Harsh marking: Protesting students block Jail Road for 3 hours

Published: March 3, 2012
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Scores of third year medical students on Friday blocked the Jail Road to protest what they describe as unfairly strict marking in the MBBS exam, turning early afternoon into a nightmare for commuters.

Scores of third year medical students on Friday blocked the Jail Road to protest what they describe as unfairly strict marking in the MBBS exam, turning early afternoon into a nightmare for commuters.

LAHORE: 

Scores of third year medical students on Friday blocked the Jail Road to protest what they describe as unfairly strict marking in the MBBS exam, turning early afternoon into a nightmare for commuters.

The exams are administered by the University of Health Sciences. The students dispersed following an assurance from the Health Department that the matter will be “looked into”.

About 80 students staged the sit-in – that started around 11am – in front of Services Hospital, shutting off one of the main arteries of the city for almost three hours. As a result the roads adjacent to Jail Road were choked up. At least three ambulances also got stuck in the jam for more than half an hour.

Protests are banned on the Jail Road under orders issued by the District Coordination Officer.

“We have been protesting for two weeks and the government hasn’t listened to us,” said a protester Naeem. For him staging a sit-in was the only way to make the government take notice. He said that harsh marking was the reason why less than 50 per cent students had passed the third year exams. He also claimed that several questions in the Forensic Medicine and Pharmacology paper were out of the syllabus.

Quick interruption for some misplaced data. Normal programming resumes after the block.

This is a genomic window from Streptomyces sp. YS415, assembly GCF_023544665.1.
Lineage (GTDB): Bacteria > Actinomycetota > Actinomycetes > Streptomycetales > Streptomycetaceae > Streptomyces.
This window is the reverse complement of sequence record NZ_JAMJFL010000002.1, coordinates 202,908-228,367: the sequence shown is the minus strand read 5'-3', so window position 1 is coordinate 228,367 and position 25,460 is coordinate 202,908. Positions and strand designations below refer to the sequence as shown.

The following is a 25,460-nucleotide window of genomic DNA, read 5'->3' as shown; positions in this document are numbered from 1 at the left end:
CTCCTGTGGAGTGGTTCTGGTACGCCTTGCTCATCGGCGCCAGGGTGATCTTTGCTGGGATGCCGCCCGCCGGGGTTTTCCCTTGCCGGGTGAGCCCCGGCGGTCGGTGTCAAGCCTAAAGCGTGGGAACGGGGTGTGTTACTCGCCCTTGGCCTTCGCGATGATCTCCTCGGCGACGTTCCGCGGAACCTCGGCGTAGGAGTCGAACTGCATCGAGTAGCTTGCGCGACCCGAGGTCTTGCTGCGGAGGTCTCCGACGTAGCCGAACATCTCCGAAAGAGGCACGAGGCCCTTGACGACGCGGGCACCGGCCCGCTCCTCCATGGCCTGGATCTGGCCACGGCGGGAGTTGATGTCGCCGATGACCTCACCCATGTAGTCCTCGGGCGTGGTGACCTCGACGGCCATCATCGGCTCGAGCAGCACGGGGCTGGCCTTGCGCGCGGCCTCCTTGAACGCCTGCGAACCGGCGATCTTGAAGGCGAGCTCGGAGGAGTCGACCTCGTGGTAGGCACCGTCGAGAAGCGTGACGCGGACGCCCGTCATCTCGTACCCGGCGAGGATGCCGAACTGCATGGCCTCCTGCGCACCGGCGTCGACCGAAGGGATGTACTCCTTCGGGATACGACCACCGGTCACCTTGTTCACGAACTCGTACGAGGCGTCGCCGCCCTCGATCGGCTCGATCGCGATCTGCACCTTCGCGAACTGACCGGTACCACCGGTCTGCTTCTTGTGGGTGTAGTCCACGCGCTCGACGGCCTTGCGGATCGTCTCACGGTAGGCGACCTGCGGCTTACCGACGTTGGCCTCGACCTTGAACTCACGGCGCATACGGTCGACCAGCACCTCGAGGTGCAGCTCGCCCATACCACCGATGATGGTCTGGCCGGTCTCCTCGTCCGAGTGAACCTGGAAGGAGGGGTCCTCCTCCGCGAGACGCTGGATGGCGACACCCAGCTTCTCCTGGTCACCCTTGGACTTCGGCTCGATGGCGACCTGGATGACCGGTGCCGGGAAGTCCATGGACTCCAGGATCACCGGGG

A fraction of the protesters were students who had passed the exam but came to support their friends. Talal Nasir, one such Nishtar Medical College, Multan, student, told The Express Tribune that it was clear that there was “a problem in the marking” as so many students had flunked.

He denied that the protesters had blocked the passage of ambulances, saying, “We cleared the way for [them]”.

Nasir said that the students wanted an acknowledgement by the Health Department in writing that a committee would be formed to look into the matter. “They have told us a notification to the effect will be issued on Monday,” he said.

A UHS spokesperson said that the students had been told repeatedly that a committee – comprising principals of all public medical colleges – was looking into the matter. He said the students were “taking the law into their hands” and causing problems for people by blocking roads. He, however, ruled out any “relaxation” because of the students’ “pressure tactics”. “The university will not compromise on education standards. He told the students to focus on their studies if they wanted to pass “rather than pressuring the university”.

Multan students to intensify strike

Medical students in Multan, disgruntled at the lack of response from authorities, announced that they will intensify their protests against the University of Health Sciences.

They claimed that they had been assured that the results will be cancelled and papers marked afresh, but this had not been done.

“A similar incident happened with fourth-year medical students when we were in our first year,” said Wajahat Saleem, a student of Nishtar Medical College. “The UHS constituted a committee, following protests, but it only wasted time and in the end, upheld the results. The students were unable even to appear for supplementary examinations.”

Our objective is not to create problems, Saleem said, but to ensure that a “fair decision” is made.Nayab Faheem, another student, said that since some of the questions in exams required knowledge of texts not taught at their college, students should be given grace marks.

Some of the students demanded that the UHS should “not waste” students’ time. They said that if the results weren’t going to be revised they should be told so that they could prepare for supplementary examinations. If the decision comes late, they will have to repeat the year.

With additional reporting by Owais Jafri in Multan.

Published in The Express Tribune, March 3rd, 2012.

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Reader Comments (1)

  • Bitter Reality
    Mar 3, 2012 - 11:58AM

    Doctors of Pakistan hold the record for maximum number of strikes and protest in any country. They may be nominated for Guinness world record,,,,

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